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    This is like South Park turned real
     
  9. MojoMan

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  10. JumpMan

    JumpMan Contributing Member
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  11. RocktheCasbah

    RocktheCasbah Member
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  12. AroundTheWorld

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    Whole thing:

     
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  13. fchowd0311

    fchowd0311 Contributing Member

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    You probably already know the answer I'll give. So let me ask you what do you think an explanation for this could be that isn't your narrative?
     
  14. AroundTheWorld

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    Did you watch the video?
     
  15. fchowd0311

    fchowd0311 Contributing Member

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    No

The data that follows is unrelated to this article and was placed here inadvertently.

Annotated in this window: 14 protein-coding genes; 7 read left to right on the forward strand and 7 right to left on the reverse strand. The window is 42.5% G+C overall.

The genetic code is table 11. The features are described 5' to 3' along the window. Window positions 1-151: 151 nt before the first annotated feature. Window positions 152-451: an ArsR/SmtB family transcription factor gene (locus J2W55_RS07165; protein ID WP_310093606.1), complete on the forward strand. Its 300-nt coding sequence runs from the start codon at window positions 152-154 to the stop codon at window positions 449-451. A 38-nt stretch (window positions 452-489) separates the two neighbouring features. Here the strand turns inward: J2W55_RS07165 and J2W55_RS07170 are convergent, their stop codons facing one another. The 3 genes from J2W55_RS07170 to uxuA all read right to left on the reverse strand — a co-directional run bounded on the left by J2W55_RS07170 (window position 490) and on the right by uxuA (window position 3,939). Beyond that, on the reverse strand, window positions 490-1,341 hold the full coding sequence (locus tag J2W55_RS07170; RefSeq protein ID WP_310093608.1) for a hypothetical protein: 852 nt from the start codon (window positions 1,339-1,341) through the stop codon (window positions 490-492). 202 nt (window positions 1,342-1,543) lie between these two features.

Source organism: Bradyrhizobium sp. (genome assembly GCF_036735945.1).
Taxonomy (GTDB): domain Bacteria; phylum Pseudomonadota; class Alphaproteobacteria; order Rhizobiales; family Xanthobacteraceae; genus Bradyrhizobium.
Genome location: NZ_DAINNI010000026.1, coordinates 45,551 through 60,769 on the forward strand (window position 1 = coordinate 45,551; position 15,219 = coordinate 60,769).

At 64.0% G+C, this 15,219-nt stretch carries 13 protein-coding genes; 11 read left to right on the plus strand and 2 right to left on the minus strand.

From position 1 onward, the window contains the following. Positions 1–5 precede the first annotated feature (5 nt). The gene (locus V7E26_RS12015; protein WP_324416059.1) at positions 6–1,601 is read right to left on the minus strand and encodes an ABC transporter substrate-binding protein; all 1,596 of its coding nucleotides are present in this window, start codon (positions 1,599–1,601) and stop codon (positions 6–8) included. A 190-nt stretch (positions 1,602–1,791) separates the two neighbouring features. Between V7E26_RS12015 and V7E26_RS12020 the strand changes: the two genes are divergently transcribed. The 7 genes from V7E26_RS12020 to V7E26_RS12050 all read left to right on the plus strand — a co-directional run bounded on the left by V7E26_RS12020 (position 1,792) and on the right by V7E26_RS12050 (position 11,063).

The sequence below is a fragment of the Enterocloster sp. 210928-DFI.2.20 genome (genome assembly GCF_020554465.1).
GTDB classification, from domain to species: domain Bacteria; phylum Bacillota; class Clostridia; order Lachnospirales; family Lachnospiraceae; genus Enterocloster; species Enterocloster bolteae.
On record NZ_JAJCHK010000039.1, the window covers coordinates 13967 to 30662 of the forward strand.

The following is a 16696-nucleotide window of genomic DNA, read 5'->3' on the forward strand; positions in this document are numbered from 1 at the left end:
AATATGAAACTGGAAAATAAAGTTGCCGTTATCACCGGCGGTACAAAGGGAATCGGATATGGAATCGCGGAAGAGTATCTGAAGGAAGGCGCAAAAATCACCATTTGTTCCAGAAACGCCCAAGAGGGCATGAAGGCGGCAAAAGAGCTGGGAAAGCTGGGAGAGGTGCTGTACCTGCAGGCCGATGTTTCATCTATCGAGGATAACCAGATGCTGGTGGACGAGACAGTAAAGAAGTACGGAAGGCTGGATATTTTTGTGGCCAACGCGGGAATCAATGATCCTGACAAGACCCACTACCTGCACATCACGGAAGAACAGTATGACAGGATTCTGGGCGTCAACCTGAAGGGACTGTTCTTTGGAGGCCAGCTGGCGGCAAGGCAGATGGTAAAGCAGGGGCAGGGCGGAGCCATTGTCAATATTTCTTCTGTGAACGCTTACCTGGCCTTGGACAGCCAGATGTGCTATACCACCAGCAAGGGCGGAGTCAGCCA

16. RocktheCasbah

    RocktheCasbah Member
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    I did. He doesn't really answer. It's more comedic jokes followed by a close up of a guest making a face in response to something Maher says. Maher smirks, and continues on without really addressing any solutions to the topic he's tackling.

    [​IMG]

    [​IMG]

    Hard hitting stuff right there.

    Seems like there's been a history of transgender people since human civilization emerged and began documenting. There also appears to be a pattern of sexual and cultural behavior among our closest related primates who have members in their community that biologically are one sex but express behavior more in the mold of the opposite sex in their own community while also exhibiting physical traits more in the mold of the opposite sex as well. While biologists can't ask a Bonobo what they identify as, they can observe behavior of say a female with more physically masculine traits and behavior that prefers and is welcomed by members of the same community that are the opposite sex. It's at least one biologist's interpretation that based on behavior and physical traits the biologically sex female bonobo could loosely be an example of a trans bonobo. And that this is not an uncommon phenomena among one observed bonobo that could be interpreted as trans but is fairly common across other mammals Frans de Waal has observed as well. What is unique among humans compared to our closest animal relatives is discrimination based on physical differences like skin color, hair/fur, and sexual behavior.